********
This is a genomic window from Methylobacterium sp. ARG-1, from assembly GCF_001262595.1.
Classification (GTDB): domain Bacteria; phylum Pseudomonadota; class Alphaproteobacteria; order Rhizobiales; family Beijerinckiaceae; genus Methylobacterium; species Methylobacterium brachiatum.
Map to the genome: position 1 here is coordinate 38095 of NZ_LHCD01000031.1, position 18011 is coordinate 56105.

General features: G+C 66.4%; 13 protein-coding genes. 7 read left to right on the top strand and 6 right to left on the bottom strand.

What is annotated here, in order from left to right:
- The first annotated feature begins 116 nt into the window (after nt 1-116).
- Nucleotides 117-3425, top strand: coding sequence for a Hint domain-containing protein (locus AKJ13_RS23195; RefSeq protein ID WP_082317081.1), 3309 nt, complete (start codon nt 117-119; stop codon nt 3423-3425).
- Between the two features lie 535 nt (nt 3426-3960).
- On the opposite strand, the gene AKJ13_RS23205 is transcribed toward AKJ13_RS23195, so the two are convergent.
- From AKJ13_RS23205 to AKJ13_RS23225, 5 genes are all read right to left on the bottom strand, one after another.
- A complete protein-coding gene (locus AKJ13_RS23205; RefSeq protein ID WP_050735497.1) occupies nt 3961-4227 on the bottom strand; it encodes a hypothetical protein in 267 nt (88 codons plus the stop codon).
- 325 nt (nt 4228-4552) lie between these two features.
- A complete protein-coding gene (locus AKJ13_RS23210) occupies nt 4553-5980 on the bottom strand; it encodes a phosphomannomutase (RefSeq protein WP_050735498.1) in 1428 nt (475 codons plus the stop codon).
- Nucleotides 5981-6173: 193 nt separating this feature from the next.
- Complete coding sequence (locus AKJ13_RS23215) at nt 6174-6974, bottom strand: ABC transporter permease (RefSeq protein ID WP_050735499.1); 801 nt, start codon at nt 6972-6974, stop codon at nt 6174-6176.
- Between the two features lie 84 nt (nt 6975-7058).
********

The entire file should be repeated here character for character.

This is a genomic window from Methylobacterium sp. ARG-1, from assembly GCF_001262595.1.
Classification (GTDB): domain Bacteria; phylum Pseudomonadota; class Alphaproteobacteria; order Rhizobiales; family Beijerinckiaceae; genus Methylobacterium; species Methylobacterium brachiatum.
Map to the genome: position 1 here is coordinate 38095 of NZ_LHCD01000031.1, position 18011 is coordinate 56105.

General features: G+C 66.4%; 13 protein-coding genes. 7 read left to right on the top strand and 6 right to left on the bottom strand.

What is annotated here, in order from left to right:
- The first annotated feature begins 116 nt into the window (after nt 1-116).
- Nucleotides 117-3425, top strand: coding sequence for a Hint domain-containing protein (locus AKJ13_RS23195; RefSeq protein ID WP_082317081.1), 3309 nt, complete (start codon nt 117-119; stop codon nt 3423-3425).
- Between the two features lie 535 nt (nt 3426-3960).
- On the opposite strand, the gene AKJ13_RS23205 is transcribed toward AKJ13_RS23195, so the two are convergent.
- From AKJ13_RS23205 to AKJ13_RS23225, 5 genes are all read right to left on the bottom strand, one after another.
- A complete protein-coding gene (locus AKJ13_RS23205; RefSeq protein ID WP_050735497.1) occupies nt 3961-4227 on the bottom strand; it encodes a hypothetical protein in 267 nt (88 codons plus the stop codon).
- 325 nt (nt 4228-4552) lie between these two features.
- A complete protein-coding gene (locus AKJ13_RS23210) occupies nt 4553-5980 on the bottom strand; it encodes a phosphomannomutase (RefSeq protein WP_050735498.1) in 1428 nt (475 codons plus the stop codon).
- Nucleotides 5981-6173: 193 nt separating this feature from the next.
- Complete coding sequence (locus AKJ13_RS23215) at nt 6174-6974, bottom strand: ABC transporter permease (RefSeq protein ID WP_050735499.1); 801 nt, start codon at nt 6972-6974, stop codon at nt 6174-6176.
- Between the two features lie 84 nt (nt 6975-7058).